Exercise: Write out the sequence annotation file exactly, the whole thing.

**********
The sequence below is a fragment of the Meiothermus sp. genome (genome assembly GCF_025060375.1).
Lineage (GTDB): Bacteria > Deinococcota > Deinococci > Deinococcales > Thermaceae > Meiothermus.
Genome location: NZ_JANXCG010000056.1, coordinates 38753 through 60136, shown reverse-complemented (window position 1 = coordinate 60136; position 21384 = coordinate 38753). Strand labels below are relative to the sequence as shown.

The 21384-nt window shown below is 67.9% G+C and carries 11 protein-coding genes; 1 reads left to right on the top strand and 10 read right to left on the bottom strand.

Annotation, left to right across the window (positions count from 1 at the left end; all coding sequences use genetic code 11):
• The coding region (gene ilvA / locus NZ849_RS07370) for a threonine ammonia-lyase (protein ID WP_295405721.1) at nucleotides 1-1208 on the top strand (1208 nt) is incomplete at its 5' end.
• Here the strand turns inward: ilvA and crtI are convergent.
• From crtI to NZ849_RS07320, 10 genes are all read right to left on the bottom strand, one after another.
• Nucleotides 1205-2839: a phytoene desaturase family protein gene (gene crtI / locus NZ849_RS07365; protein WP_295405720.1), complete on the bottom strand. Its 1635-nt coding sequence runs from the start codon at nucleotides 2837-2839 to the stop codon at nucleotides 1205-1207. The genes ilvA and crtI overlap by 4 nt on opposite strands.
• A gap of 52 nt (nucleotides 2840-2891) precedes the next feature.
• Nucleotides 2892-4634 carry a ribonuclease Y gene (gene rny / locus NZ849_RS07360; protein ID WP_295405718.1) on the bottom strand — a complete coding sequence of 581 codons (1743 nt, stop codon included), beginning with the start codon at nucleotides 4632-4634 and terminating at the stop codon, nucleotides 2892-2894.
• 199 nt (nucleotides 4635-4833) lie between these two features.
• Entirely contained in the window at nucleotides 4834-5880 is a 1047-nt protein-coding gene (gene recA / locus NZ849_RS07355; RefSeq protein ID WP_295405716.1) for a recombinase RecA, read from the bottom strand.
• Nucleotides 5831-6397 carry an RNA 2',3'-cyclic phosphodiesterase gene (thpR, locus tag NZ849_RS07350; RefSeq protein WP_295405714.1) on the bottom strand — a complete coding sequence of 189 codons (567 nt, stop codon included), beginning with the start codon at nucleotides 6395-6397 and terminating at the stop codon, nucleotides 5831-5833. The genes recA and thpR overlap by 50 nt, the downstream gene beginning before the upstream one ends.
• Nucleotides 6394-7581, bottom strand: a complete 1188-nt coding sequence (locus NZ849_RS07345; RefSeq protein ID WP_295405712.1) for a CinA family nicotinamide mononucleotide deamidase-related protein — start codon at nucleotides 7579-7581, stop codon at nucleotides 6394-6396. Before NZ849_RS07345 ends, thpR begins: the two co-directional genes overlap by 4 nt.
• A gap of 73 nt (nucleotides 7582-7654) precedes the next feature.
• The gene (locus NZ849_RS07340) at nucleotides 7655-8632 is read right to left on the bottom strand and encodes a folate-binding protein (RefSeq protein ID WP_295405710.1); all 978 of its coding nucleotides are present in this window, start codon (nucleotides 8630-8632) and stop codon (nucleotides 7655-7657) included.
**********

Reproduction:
The sequence below is a fragment of the Meiothermus sp. genome (genome assembly GCF_025060375.1).
Lineage (GTDB): Bacteria > Deinococcota > Deinococci > Deinococcales > Thermaceae > Meiothermus.
Genome location: NZ_JANXCG010000056.1, coordinates 38753 through 60136, shown reverse-complemented (window position 1 = coordinate 60136; position 21384 = coordinate 38753). Strand labels below are relative to the sequence as shown.

The 21384-nt window shown below is 67.9% G+C and carries 11 protein-coding genes; 1 reads left to right on the top strand and 10 read right to left on the bottom strand.

Annotation, left to right across the window (positions count from 1 at the left end; all coding sequences use genetic code 11):
• The coding region (gene ilvA / locus NZ849_RS07370) for a threonine ammonia-lyase (protein ID WP_295405721.1) at nucleotides 1-1208 on the top strand (1208 nt) is incomplete at its 5' end.
• Here the strand turns inward: ilvA and crtI are convergent.
• From crtI to NZ849_RS07320, 10 genes are all read right to left on the bottom strand, one after another.
• Nucleotides 1205-2839: a phytoene desaturase family protein gene (gene crtI / locus NZ849_RS07365; protein WP_295405720.1), complete on the bottom strand. Its 1635-nt coding sequence runs from the start codon at nucleotides 2837-2839 to the stop codon at nucleotides 1205-1207. The genes ilvA and crtI overlap by 4 nt on opposite strands.
• A gap of 52 nt (nucleotides 2840-2891) precedes the next feature.
• Nucleotides 2892-4634 carry a ribonuclease Y gene (gene rny / locus NZ849_RS07360; protein ID WP_295405718.1) on the bottom strand — a complete coding sequence of 581 codons (1743 nt, stop codon included), beginning with the start codon at nucleotides 4632-4634 and terminating at the stop codon, nucleotides 2892-2894.
• 199 nt (nucleotides 4635-4833) lie between these two features.
• Entirely contained in the window at nucleotides 4834-5880 is a 1047-nt protein-coding gene (gene recA / locus NZ849_RS07355; RefSeq protein ID WP_295405716.1) for a recombinase RecA, read from the bottom strand.
• Nucleotides 5831-6397 carry an RNA 2',3'-cyclic phosphodiesterase gene (thpR, locus tag NZ849_RS07350; RefSeq protein WP_295405714.1) on the bottom strand — a complete coding sequence of 189 codons (567 nt, stop codon included), beginning with the start codon at nucleotides 6395-6397 and terminating at the stop codon, nucleotides 5831-5833. The genes recA and thpR overlap by 50 nt, the downstream gene beginning before the upstream one ends.
• Nucleotides 6394-7581, bottom strand: a complete 1188-nt coding sequence (locus NZ849_RS07345; RefSeq protein ID WP_295405712.1) for a CinA family nicotinamide mononucleotide deamidase-related protein — start codon at nucleotides 7579-7581, stop codon at nucleotides 6394-6396. Before NZ849_RS07345 ends, thpR begins: the two co-directional genes overlap by 4 nt.
• A gap of 73 nt (nucleotides 7582-7654) precedes the next feature.
• The gene (locus NZ849_RS07340) at nucleotides 7655-8632 is read right to left on the bottom strand and encodes a folate-binding protein (RefSeq protein ID WP_295405710.1); all 978 of its coding nucleotides are present in this window, start codon (nucleotides 8630-8632) and stop codon (nucleotides 7655-7657) included.